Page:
I use a combination of the conical Tamiya swabs and sharpened tooth picks dipped in a little bit of lacquer thinner.

Some will sand or polish the paint off of the script, but I find I get a cleaner look with the thinner, plus there is the danger that you might sand all the way through the foil.

I have had that happen.

Personally, I find that I get the best results if I wait until right before my final color coat before applying the foil to the script.

Then I shoot the final color coat over the entire body, let it dry until it can safely be handled, and then clean the paint off of the script.

Of course you are using lacquer thinner so you need to be careful of the rest of the finish.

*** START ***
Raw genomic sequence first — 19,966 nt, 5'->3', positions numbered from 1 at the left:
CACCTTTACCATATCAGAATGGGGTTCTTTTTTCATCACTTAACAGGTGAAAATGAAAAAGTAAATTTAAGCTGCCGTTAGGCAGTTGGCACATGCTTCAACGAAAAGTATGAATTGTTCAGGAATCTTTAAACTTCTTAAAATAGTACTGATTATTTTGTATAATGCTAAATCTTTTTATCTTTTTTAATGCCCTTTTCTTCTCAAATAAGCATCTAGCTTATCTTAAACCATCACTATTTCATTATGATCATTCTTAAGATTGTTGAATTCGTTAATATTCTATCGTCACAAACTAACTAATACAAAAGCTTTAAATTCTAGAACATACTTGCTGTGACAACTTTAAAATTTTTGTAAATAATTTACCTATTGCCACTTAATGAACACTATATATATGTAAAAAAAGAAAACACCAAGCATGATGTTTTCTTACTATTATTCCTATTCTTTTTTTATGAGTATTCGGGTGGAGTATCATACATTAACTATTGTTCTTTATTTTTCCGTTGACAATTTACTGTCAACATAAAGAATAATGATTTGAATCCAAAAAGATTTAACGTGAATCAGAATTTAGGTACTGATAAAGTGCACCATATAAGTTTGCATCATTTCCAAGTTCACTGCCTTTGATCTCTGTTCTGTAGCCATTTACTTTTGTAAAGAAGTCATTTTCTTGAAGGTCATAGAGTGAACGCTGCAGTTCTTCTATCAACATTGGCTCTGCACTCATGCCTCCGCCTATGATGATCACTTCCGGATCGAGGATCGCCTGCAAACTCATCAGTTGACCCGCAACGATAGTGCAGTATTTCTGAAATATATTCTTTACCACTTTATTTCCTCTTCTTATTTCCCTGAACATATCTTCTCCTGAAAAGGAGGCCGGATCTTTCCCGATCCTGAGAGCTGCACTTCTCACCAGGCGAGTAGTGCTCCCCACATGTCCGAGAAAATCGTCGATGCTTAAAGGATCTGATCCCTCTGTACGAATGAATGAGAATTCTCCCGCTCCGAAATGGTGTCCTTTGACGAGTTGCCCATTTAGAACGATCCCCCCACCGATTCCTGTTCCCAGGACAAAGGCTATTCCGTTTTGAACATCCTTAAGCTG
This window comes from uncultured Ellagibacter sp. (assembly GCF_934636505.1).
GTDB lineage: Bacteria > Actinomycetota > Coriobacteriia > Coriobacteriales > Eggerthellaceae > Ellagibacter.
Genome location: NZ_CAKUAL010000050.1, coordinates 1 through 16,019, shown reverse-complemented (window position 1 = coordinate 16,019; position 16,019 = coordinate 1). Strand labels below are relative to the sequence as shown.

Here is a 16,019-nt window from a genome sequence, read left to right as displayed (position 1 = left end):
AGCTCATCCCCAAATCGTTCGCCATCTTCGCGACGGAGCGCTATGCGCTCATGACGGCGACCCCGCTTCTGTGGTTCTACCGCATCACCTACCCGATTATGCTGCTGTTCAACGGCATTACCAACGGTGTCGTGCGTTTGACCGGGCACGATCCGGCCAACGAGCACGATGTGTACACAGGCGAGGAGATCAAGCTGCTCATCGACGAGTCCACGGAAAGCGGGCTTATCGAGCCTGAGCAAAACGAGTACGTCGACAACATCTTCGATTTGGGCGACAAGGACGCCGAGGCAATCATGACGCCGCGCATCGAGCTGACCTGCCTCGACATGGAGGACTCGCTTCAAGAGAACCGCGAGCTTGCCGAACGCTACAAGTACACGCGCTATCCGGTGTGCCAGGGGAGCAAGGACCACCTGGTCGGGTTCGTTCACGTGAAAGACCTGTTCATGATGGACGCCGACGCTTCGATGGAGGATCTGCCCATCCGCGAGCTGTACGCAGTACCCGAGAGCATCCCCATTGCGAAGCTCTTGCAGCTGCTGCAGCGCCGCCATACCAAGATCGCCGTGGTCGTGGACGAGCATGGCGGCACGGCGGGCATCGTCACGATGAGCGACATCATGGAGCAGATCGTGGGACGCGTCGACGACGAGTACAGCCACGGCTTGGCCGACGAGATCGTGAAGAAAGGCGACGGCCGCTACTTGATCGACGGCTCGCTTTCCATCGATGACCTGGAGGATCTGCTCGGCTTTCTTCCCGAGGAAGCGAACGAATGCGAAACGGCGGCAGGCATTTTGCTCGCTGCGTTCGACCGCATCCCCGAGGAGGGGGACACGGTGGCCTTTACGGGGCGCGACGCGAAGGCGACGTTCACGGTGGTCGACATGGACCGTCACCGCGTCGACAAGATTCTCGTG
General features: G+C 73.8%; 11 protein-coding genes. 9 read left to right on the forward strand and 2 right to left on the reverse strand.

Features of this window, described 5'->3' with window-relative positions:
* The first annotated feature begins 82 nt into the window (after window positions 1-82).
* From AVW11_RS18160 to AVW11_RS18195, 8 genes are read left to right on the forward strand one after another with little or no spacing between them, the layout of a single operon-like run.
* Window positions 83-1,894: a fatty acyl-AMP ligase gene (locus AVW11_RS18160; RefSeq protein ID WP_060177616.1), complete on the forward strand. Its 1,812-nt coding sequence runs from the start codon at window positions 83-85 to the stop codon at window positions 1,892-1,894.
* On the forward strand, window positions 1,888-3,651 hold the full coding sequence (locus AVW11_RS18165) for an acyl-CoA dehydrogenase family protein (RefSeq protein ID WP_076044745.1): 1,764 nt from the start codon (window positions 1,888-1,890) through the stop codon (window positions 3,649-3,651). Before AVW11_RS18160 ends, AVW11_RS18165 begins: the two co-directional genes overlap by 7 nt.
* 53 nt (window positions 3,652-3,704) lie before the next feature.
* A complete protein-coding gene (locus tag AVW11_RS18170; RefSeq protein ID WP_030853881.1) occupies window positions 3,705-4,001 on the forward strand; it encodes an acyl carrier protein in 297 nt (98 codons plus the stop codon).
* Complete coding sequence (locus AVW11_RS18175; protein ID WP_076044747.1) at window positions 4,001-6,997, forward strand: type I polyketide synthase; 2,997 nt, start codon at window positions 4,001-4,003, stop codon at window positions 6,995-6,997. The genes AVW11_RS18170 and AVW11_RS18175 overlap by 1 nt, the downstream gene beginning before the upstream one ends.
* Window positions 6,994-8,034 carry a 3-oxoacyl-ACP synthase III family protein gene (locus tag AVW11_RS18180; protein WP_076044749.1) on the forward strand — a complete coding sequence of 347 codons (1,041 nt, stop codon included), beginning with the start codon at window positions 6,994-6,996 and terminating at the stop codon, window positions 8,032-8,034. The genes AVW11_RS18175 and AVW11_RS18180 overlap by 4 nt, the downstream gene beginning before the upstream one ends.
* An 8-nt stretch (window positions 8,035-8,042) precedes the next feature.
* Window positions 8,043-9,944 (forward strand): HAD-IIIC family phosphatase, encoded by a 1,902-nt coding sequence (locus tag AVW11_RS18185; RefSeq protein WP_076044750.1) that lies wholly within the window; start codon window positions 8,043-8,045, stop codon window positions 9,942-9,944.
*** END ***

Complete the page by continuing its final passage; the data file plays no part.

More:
Once the scripts are exposed to my satisfaction, I commence with the clear coats over the top of everything.

I apply the rest of the foil after clear coats and polishing.

 

A good tip is to still try to trim the foil as close as possible to the script.

Edges of the foil can be visible under the paint.

 

 

Steve

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Steve, I would be ecstatic to achieve results anywhere close to yours.  Beautiful work.  Thanks for the step by step instruction.  I am at the point where I can try this now, though I will probably use a homemade foil.  Mixed results but still better, and a lot cheaper than BMF.

Questions though.  Why not do all foil work before the final wet color coat?

Also, in past build my paint build up diminished the detail on some insignia/lettering.  Is there a method you recommend to restore this detail if it is obscured?

This has been enlightening.